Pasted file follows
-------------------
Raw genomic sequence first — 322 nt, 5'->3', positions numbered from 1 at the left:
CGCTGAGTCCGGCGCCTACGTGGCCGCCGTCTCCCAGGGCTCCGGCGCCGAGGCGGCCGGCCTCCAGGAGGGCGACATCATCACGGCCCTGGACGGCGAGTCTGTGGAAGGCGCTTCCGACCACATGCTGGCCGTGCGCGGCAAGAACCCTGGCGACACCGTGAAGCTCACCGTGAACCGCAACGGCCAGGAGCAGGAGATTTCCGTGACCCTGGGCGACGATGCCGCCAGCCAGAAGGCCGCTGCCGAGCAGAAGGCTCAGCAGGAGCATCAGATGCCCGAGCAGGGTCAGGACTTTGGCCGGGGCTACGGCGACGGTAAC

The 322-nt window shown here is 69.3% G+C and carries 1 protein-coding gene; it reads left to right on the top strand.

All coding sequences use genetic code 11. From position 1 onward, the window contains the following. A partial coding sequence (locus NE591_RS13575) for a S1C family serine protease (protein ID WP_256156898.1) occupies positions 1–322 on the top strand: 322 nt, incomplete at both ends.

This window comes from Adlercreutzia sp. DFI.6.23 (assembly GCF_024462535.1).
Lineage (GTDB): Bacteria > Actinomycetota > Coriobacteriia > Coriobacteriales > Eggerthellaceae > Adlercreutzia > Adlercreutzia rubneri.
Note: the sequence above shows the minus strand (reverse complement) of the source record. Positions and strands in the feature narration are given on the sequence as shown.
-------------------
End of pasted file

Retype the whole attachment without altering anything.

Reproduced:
Raw genomic sequence first — 322 nt, 5'->3', positions numbered from 1 at the left:
CGCTGAGTCCGGCGCCTACGTGGCCGCCGTCTCCCAGGGCTCCGGCGCCGAGGCGGCCGGCCTCCAGGAGGGCGACATCATCACGGCCCTGGACGGCGAGTCTGTGGAAGGCGCTTCCGACCACATGCTGGCCGTGCGCGGCAAGAACCCTGGCGACACCGTGAAGCTCACCGTGAACCGCAACGGCCAGGAGCAGGAGATTTCCGTGACCCTGGGCGACGATGCCGCCAGCCAGAAGGCCGCTGCCGAGCAGAAGGCTCAGCAGGAGCATCAGATGCCCGAGCAGGGTCAGGACTTTGGCCGGGGCTACGGCGACGGTAAC

The 322-nt window shown here is 69.3% G+C and carries 1 protein-coding gene; it reads left to right on the top strand.

All coding sequences use genetic code 11. From position 1 onward, the window contains the following. A partial coding sequence (locus NE591_RS13575) for a S1C family serine protease (protein ID WP_256156898.1) occupies positions 1–322 on the top strand: 322 nt, incomplete at both ends.

This window comes from Adlercreutzia sp. DFI.6.23 (assembly GCF_024462535.1).
Lineage (GTDB): Bacteria > Actinomycetota > Coriobacteriia > Coriobacteriales > Eggerthellaceae > Adlercreutzia > Adlercreutzia rubneri.
Note: the sequence above shows the minus strand (reverse complement) of the source record. Positions and strands in the feature narration are given on the sequence as shown.